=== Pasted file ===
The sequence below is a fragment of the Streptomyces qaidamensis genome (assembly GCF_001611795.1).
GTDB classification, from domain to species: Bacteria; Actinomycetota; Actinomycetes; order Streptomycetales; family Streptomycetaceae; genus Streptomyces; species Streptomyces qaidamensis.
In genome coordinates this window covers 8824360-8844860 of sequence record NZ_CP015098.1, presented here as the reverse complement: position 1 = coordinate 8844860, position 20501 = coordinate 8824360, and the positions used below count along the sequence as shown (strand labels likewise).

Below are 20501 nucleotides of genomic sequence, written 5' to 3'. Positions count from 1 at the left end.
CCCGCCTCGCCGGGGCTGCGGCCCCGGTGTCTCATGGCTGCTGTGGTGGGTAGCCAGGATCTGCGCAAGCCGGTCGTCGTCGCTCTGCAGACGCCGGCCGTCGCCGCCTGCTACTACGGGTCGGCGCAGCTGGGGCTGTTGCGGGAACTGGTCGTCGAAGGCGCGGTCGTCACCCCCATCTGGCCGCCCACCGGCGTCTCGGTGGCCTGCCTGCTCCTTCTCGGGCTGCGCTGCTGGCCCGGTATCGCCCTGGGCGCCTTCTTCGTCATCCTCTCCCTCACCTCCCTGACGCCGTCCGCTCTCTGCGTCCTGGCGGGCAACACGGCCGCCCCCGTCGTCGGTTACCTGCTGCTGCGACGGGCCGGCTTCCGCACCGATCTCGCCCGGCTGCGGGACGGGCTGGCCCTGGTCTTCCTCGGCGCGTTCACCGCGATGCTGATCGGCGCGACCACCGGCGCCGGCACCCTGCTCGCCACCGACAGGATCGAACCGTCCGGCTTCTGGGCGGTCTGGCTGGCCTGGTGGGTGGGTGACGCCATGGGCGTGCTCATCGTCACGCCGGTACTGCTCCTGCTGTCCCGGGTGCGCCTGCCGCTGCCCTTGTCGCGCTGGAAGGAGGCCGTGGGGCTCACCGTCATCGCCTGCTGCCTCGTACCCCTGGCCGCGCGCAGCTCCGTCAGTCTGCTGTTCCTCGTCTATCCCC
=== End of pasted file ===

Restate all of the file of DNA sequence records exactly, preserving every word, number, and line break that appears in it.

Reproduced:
The sequence below is a fragment of the Streptomyces qaidamensis genome (assembly GCF_001611795.1).
GTDB classification, from domain to species: Bacteria; Actinomycetota; Actinomycetes; order Streptomycetales; family Streptomycetaceae; genus Streptomyces; species Streptomyces qaidamensis.
In genome coordinates this window covers 8824360-8844860 of sequence record NZ_CP015098.1, presented here as the reverse complement: position 1 = coordinate 8844860, position 20501 = coordinate 8824360, and the positions used below count along the sequence as shown (strand labels likewise).

Below are 20501 nucleotides of genomic sequence, written 5' to 3'. Positions count from 1 at the left end.
CCCGCCTCGCCGGGGCTGCGGCCCCGGTGTCTCATGGCTGCTGTGGTGGGTAGCCAGGATCTGCGCAAGCCGGTCGTCGTCGCTCTGCAGACGCCGGCCGTCGCCGCCTGCTACTACGGGTCGGCGCAGCTGGGGCTGTTGCGGGAACTGGTCGTCGAAGGCGCGGTCGTCACCCCCATCTGGCCGCCCACCGGCGTCTCGGTGGCCTGCCTGCTCCTTCTCGGGCTGCGCTGCTGGCCCGGTATCGCCCTGGGCGCCTTCTTCGTCATCCTCTCCCTCACCTCCCTGACGCCGTCCGCTCTCTGCGTCCTGGCGGGCAACACGGCCGCCCCCGTCGTCGGTTACCTGCTGCTGCGACGGGCCGGCTTCCGCACCGATCTCGCCCGGCTGCGGGACGGGCTGGCCCTGGTCTTCCTCGGCGCGTTCACCGCGATGCTGATCGGCGCGACCACCGGCGCCGGCACCCTGCTCGCCACCGACAGGATCGAACCGTCCGGCTTCTGGGCGGTCTGGCTGGCCTGGTGGGTGGGTGACGCCATGGGCGTGCTCATCGTCACGCCGGTACTGCTCCTGCTGTCCCGGGTGCGCCTGCCGCTGCCCTTGTCGCGCTGGAAGGAGGCCGTGGGGCTCACCGTCATCGCCTGCTGCCTCGTACCCCTGGCCGCGCGCAGCTCCGTCAGTCTGCTGTTCCTCGTCTATCCCC